On February 20, 1743, while lighting a lamp in front of the Holy Image, the sexton of a Maltese church noticed that the face of the Madonna was shinier than usual.
Around the year 1400, the Virgin Mary is said to have appeared to a hunter in a cave. In a short time, the cave became a chapel, and then a church, and then a priory.
The beginnings of the devotion to the Blessed Virgin of Ta’ Pinu are so ancient that they are lost in the midst of time.
These deeply venerated icons were brought to Malta by expatriate Greeks from the island of Rhodes.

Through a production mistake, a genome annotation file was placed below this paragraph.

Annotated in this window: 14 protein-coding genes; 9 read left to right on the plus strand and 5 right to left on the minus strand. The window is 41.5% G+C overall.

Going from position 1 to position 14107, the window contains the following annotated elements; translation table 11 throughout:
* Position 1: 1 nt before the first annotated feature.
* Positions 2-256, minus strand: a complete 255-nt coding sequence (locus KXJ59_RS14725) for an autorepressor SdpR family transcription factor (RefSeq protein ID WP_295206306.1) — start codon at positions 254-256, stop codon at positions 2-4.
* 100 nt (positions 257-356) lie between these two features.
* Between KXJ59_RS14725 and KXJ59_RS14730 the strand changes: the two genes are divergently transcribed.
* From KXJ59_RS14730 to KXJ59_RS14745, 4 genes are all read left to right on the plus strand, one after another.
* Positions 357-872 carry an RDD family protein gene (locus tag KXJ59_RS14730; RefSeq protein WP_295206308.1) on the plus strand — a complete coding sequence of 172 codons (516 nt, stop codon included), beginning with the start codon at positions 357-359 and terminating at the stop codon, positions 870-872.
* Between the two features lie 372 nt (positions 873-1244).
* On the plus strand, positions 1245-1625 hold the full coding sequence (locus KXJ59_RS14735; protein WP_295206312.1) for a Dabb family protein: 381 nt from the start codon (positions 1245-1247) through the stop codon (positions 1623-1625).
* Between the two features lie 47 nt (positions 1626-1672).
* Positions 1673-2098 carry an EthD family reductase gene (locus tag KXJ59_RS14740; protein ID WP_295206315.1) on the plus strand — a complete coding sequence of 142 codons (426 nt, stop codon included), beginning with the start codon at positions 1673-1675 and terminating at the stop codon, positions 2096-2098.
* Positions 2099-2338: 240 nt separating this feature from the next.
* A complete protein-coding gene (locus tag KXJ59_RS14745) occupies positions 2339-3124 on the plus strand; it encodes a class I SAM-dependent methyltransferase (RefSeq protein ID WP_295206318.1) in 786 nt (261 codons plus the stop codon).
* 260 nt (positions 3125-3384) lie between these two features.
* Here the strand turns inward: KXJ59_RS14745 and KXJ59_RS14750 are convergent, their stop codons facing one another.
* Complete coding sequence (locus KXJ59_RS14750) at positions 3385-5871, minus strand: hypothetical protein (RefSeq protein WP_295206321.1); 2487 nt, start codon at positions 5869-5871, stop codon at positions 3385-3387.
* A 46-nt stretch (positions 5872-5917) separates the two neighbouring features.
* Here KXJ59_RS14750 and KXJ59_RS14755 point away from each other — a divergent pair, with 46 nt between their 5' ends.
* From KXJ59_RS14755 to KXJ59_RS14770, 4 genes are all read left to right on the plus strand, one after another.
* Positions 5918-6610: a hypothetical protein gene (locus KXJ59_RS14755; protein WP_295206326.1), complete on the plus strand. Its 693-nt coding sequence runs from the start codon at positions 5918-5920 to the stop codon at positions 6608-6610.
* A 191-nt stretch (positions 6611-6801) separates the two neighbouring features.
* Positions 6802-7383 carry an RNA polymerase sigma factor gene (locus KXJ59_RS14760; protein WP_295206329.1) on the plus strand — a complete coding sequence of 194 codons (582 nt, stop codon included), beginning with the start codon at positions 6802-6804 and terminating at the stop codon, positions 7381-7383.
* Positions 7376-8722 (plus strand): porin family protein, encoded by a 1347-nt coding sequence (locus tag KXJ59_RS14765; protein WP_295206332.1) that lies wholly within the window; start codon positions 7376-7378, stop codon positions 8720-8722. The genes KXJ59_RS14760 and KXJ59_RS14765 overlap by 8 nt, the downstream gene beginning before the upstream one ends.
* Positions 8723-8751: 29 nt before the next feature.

The Maltese victory over an Ottoman invading expedition in 1565 providentially happened on the Feast of the Blessed Virgin’s Nativity.
Citizens of Malta painted the crosses on the front of their homes as a show of support and a pledge of service to refugees.
One of the oldest traditions is that St. Luke painted this fresco during his sojourn in Malta, way back in AD 60.
The Santwarju tal-Kunċizzjoni Immakulata tal-Qala is one of the most ancient places of Christian worship in the Maltese Islands.
The second delivery in our Marian Devotion and Veneration in Malta series.
The country is alone among nations for having a 2,000-year-old Christian tradition.